67 Sq left its aircraft behind in
Singapore. When the pilots and crews got to Burma, they took over
a few Buffaloes previously flown by the Blenheim pilots of RAF
60 Squadron, but the majority of their aircraft arrived in new
packing boxes. There were 16 new Buffaloes assigned to the
squadrons, with 14 more in reserve.
Sam's scrapbook has several photos of "crests" painted on the 67 Sq Buffaloes. This one shows a devil wrapped around the world with arrows in his hand, and his pointed tail aiming at the southern tip of Burma or possibly Malaya.
Mark Haselden writes: "It now seems that at least 7 or 8 of the
Buffalos in Burma were adorned with some form of nose art.
The paintings were all accomplished by one of the groundcrew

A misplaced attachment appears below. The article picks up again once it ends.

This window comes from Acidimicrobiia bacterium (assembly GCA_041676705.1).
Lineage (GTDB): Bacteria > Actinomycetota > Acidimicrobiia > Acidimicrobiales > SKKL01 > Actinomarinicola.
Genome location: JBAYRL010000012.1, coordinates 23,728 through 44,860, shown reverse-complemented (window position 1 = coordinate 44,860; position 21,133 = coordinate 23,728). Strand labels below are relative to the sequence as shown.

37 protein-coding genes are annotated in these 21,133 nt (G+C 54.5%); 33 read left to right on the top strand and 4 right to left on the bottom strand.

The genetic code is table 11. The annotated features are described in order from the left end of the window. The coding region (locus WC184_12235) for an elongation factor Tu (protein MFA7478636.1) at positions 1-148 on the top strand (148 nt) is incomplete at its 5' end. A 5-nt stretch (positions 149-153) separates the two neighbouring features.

(Anderson was his name, if memory serves); the pictures were applied
to the port nose of the aircraft just above the wing root.
Thus far, I have only been able to accredit one emblem to a
specific airframe, that being the "Devil and Globe" motif that you
recently posted on your website. That badge was painted onto W8220
(RD-V) which was lost on Christmas Day 1941 when Fg Off Lambert was
Here's the hangar at Mingaladon airport that housed the 67 Squadron Buffaloes and the miscellaneous light aircraft of the Burma Volunteer Air Force. Christopher Shores says that the BVAF--British nationals was recruited from civilian flying clubs--was equipped with at least two Tiger Moths, a CW-22 (!), and two ex-Chinese Yales (AT-6 variant).